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Health and Care of Your Savannah Cat

Discussion in 'Savannah Cat FAQ' started by admin, Jan 3, 2012.

  1. admin

    admin Paige Staff Member

    Messages:
    12,108
    What Food Do Savannahs Eat? Will They Eat "Normal" Cat Food?
    Savannahs eat commercial cat food like any other domestic cat would, but are usually also very receptive to a raw diet. We recommend a high-quality cat food brand be used, especially as Savannahs grow fast in the first years of their life, so will need good nutrition.

    Raw vs. Kibble: Premium cat food, whether raw, canned or kibble is recommended and your Savannah will be happy and healthy on premium foods. If you choose to feed raw food, please research dietary requirements for cats prior to preparing a raw diet. You can find many nutritious recipes by researching BARF diets online.

    What Health Problems are Common in Savannahs?
    Savannahs are a new breed and as yet do not have any health issues associated with them. Of course, different breeds have been used in Savannah breeding programs and those breeds may bring genetic susceptibilities with them. As the breed progresses, more health information will become known.

    Will My Savannah Need a Special/Exotic Veterinarian?
    Savannahs are in reality domestic cats so should not need a veterinarian that specializes in exotics. However, there are veterinarians who have never seen or treated a hybrid cat, and others who have strong feelings about whether hybridization should even be allowed. It would be wise for you to talk to your veterinarian about his/her experience and comfort level with treating a hybrid before purchasing a Savannah. If your veterinarian doesn’t seem comfortable, or you don’t have a veterinarian, be sure to call around to find one in your area who has treated hybrids before, or who is at least willing (and better yet eager) to learn more about them.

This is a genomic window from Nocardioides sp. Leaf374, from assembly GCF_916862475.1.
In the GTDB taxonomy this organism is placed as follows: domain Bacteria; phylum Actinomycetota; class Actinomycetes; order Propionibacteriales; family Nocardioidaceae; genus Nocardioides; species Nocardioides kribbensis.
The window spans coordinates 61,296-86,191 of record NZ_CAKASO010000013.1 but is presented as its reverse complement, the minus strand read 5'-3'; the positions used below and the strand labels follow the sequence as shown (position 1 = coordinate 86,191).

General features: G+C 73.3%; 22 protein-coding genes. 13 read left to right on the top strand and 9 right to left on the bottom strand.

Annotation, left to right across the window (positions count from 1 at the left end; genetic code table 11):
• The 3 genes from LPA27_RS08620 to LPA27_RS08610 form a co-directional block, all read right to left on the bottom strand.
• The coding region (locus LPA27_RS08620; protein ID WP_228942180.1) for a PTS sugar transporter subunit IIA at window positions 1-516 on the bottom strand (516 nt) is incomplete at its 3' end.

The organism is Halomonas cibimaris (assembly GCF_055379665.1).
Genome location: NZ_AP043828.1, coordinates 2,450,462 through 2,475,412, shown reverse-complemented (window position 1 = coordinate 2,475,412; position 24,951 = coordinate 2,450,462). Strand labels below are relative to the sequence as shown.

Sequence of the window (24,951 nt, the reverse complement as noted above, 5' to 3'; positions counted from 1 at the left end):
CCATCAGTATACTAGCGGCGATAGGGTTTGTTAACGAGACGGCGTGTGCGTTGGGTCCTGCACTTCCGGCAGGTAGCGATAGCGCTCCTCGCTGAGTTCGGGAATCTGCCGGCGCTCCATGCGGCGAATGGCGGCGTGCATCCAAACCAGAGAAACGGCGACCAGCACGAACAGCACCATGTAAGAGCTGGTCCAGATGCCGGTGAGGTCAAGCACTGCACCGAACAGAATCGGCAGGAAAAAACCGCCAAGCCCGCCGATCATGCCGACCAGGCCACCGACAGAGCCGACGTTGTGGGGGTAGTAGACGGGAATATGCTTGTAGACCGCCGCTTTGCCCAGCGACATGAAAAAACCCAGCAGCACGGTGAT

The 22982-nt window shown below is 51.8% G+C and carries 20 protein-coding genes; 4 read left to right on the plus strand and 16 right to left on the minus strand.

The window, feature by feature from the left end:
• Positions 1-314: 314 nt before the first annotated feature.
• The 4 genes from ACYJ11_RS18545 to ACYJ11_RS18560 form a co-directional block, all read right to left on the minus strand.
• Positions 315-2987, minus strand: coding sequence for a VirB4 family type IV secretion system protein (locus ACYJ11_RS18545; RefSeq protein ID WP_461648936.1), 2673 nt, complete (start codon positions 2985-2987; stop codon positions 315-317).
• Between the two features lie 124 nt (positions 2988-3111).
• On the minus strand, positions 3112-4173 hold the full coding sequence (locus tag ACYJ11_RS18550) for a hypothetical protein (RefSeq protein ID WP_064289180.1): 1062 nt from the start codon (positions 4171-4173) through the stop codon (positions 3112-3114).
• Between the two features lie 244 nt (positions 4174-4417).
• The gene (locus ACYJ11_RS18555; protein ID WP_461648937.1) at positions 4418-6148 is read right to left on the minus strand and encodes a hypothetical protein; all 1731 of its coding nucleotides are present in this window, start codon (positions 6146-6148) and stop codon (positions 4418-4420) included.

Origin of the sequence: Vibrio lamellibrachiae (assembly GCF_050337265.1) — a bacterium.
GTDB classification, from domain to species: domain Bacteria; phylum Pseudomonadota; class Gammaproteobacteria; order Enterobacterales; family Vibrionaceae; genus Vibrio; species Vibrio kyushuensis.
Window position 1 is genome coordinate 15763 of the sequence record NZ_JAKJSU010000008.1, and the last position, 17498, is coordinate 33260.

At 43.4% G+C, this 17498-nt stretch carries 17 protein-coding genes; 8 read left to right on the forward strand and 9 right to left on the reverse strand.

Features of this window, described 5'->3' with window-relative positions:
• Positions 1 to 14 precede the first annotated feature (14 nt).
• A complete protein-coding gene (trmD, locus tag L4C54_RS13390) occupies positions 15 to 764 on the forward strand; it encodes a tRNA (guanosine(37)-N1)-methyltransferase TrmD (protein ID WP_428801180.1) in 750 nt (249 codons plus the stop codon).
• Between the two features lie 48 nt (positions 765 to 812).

Does My Savannah Cat Need Vaccinations Like Domestic Cats?
    Yes, Savannahs should receive routine kitten vaccinations just like domestic cats. The type and number of vaccinations is sometimes debatable, but it is generally accepted that they should have at least two initial vaccinations as a kitten (most veterinarians recommend three), with one being after they are 12 weeks old, and then a booster at a year of age and then every one to three years thereafter. Many breeders recommend killed virus vaccinations only because exotic cats have been known to have serious reactions to the modified live viruses. However, killed virus vaccinations have been associated with sarcomas at the injection site. Modified live viruses do not have this same concern so more breeders are beginning to use the modified live virus vaccinations. You may find your breeder will be very specific and require you to use only a certain type of vaccination, another breeder will allow you to choose your personal preference.

    Do The Savannahs Spray? Do They Use a Litterbox Faithfully?
    Intact breeding cats often spray. When neutered/ spayed at an appropriate age (5 months or earlier as recommended by your vet is optimum) Savannahs are not known to spray.

    A well socialized, happily acclimated Savannah will use its litter box religiously! Like most cats, some Savannahs can absolutely require their boxes be extremely clean, and you must make sure there are plenty of litter boxes for the number of cats in your house. The general rule is one litter box per cat and one extra. Additionally, Savannahs can grow to larger-than-normal sizes, so you may need the jumbo-sized litter pans. Some people find that plastic tote boxes make excellent litter boxes, especially with those cats that like to dig and fling litter about.

    If Males Up Until F5 (Fifth Generation Away from the Serval) are Sterile, Why Would I Need to Neuter a Male Kitten?
    Although males may not make viable sperm, they still produce the male hormones and will exhibit male (tomcat) behavior that makes them undesirable as pets in the intact state. For example, they will still spray and mark their territory and be continually searching for an available female to mate to.

    Information courtesy of the Savannah Breed Section
     
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